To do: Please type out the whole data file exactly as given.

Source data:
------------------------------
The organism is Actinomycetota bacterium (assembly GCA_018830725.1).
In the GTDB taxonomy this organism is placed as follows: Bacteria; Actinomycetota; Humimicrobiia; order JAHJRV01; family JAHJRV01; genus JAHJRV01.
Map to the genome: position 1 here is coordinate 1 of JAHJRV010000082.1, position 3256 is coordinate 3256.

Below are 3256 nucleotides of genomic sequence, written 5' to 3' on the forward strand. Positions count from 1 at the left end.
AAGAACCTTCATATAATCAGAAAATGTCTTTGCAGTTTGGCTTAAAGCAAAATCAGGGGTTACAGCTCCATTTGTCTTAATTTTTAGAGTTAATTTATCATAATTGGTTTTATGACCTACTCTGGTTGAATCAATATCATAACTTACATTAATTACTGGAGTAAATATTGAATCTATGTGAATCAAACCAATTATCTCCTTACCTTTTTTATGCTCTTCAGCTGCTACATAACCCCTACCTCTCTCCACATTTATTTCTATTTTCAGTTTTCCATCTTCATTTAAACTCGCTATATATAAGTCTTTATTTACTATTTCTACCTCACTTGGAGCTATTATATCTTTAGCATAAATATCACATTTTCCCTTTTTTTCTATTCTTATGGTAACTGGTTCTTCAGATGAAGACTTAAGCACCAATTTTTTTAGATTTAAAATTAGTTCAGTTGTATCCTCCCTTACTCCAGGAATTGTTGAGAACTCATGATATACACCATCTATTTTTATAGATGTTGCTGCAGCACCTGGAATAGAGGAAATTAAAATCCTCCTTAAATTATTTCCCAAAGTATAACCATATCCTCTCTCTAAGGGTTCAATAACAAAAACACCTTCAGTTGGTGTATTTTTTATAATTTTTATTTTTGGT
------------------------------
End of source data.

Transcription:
The organism is Actinomycetota bacterium (assembly GCA_018830725.1).
In the GTDB taxonomy this organism is placed as follows: Bacteria; Actinomycetota; Humimicrobiia; order JAHJRV01; family JAHJRV01; genus JAHJRV01.
Map to the genome: position 1 here is coordinate 1 of JAHJRV010000082.1, position 3256 is coordinate 3256.

Below are 3256 nucleotides of genomic sequence, written 5' to 3' on the forward strand. Positions count from 1 at the left end.
AAGAACCTTCATATAATCAGAAAATGTCTTTGCAGTTTGGCTTAAAGCAAAATCAGGGGTTACAGCTCCATTTGTCTTAATTTTTAGAGTTAATTTATCATAATTGGTTTTATGACCTACTCTGGTTGAATCAATATCATAACTTACATTAATTACTGGAGTAAATATTGAATCTATGTGAATCAAACCAATTATCTCCTTACCTTTTTTATGCTCTTCAGCTGCTACATAACCCCTACCTCTCTCCACATTTATTTCTATTTTCAGTTTTCCATCTTCATTTAAACTCGCTATATATAAGTCTTTATTTACTATTTCTACCTCACTTGGAGCTATTATATCTTTAGCATAAATATCACATTTTCCCTTTTTTTCTATTCTTATGGTAACTGGTTCTTCAGATGAAGACTTAAGCACCAATTTTTTTAGATTTAAAATTAGTTCAGTTGTATCCTCCCTTACTCCAGGAATTGTTGAGAACTCATGATATACACCATCTATTTTTATAGATGTTGCTGCAGCACCTGGAATAGAGGAAATTAAAATCCTCCTTAAATTATTTCCCAAAGTATAACCATATCCTCTCTCTAAGGGTTCAATAACAAAAACACCTTCAGTTGGTGTATTTTTTATAATTTTTATTTTTGGT